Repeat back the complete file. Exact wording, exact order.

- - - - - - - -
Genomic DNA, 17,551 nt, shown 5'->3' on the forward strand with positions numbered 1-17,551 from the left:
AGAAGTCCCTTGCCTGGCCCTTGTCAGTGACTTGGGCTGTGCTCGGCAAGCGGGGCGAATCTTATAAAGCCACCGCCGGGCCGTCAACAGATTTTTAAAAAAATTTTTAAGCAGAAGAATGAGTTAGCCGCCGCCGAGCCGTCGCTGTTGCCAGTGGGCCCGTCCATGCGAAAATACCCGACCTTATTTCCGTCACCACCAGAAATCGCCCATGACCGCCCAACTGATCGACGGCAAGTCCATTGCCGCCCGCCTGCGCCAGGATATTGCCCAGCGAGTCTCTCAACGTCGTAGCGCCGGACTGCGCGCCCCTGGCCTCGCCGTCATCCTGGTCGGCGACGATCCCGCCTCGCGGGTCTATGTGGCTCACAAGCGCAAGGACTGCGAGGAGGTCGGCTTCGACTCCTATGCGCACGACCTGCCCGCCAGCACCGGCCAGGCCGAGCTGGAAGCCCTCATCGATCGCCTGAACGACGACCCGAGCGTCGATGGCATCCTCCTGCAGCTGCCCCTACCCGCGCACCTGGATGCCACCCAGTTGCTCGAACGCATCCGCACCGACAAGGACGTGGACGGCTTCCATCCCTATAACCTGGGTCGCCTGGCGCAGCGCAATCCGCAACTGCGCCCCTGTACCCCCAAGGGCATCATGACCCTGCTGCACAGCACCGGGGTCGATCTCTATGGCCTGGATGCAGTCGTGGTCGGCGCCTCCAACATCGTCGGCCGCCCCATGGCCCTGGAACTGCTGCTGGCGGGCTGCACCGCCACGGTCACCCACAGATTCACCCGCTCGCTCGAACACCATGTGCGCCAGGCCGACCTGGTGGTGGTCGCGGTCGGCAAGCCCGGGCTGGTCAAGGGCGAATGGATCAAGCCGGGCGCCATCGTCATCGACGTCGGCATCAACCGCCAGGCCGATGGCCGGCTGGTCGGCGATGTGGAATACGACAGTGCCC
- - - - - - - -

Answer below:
Genomic DNA, 17,551 nt, shown 5'->3' on the forward strand with positions numbered 1-17,551 from the left:
AGAAGTCCCTTGCCTGGCCCTTGTCAGTGACTTGGGCTGTGCTCGGCAAGCGGGGCGAATCTTATAAAGCCACCGCCGGGCCGTCAACAGATTTTTAAAAAAATTTTTAAGCAGAAGAATGAGTTAGCCGCCGCCGAGCCGTCGCTGTTGCCAGTGGGCCCGTCCATGCGAAAATACCCGACCTTATTTCCGTCACCACCAGAAATCGCCCATGACCGCCCAACTGATCGACGGCAAGTCCATTGCCGCCCGCCTGCGCCAGGATATTGCCCAGCGAGTCTCTCAACGTCGTAGCGCCGGACTGCGCGCCCCTGGCCTCGCCGTCATCCTGGTCGGCGACGATCCCGCCTCGCGGGTCTATGTGGCTCACAAGCGCAAGGACTGCGAGGAGGTCGGCTTCGACTCCTATGCGCACGACCTGCCCGCCAGCACCGGCCAGGCCGAGCTGGAAGCCCTCATCGATCGCCTGAACGACGACCCGAGCGTCGATGGCATCCTCCTGCAGCTGCCCCTACCCGCGCACCTGGATGCCACCCAGTTGCTCGAACGCATCCGCACCGACAAGGACGTGGACGGCTTCCATCCCTATAACCTGGGTCGCCTGGCGCAGCGCAATCCGCAACTGCGCCCCTGTACCCCCAAGGGCATCATGACCCTGCTGCACAGCACCGGGGTCGATCTCTATGGCCTGGATGCAGTCGTGGTCGGCGCCTCCAACATCGTCGGCCGCCCCATGGCCCTGGAACTGCTGCTGGCGGGCTGCACCGCCACGGTCACCCACAGATTCACCCGCTCGCTCGAACACCATGTGCGCCAGGCCGACCTGGTGGTGGTCGCGGTCGGCAAGCCCGGGCTGGTCAAGGGCGAATGGATCAAGCCGGGCGCCATCGTCATCGACGTCGGCATCAACCGCCAGGCCGATGGCCGGCTGGTCGGCGATGTGGAATACGACAGTGCCC